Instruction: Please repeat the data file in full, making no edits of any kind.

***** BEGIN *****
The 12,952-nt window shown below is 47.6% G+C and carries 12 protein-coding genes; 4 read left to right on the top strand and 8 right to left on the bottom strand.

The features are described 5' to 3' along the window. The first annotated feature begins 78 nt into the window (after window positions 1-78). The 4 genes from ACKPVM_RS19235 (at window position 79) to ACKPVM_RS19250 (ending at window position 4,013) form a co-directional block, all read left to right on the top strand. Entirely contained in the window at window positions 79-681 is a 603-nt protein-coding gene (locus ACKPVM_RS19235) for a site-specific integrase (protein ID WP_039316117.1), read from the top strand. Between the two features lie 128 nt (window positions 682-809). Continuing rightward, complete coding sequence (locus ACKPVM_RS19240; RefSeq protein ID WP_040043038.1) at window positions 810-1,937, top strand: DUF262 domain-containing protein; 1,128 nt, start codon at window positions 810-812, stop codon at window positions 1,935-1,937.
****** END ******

The 12,952-nt window shown below is 47.6% G+C and carries 12 protein-coding genes; 4 read left to right on the top strand and 8 right to left on the bottom strand.

The features are described 5' to 3' along the window. The first annotated feature begins 78 nt into the window (after window positions 1-78). The 4 genes from ACKPVM_RS19235 (at window position 79) to ACKPVM_RS19250 (ending at window position 4,013) form a co-directional block, all read left to right on the top strand. Entirely contained in the window at window positions 79-681 is a 603-nt protein-coding gene (locus ACKPVM_RS19235) for a site-specific integrase (protein ID WP_039316117.1), read from the top strand. Between the two features lie 128 nt (window positions 682-809). Continuing rightward, complete coding sequence (locus ACKPVM_RS19240; RefSeq protein ID WP_040043038.1) at window positions 810-1,937, top strand: DUF262 domain-containing protein; 1,128 nt, start codon at window positions 810-812, stop codon at window positions 1,935-1,937.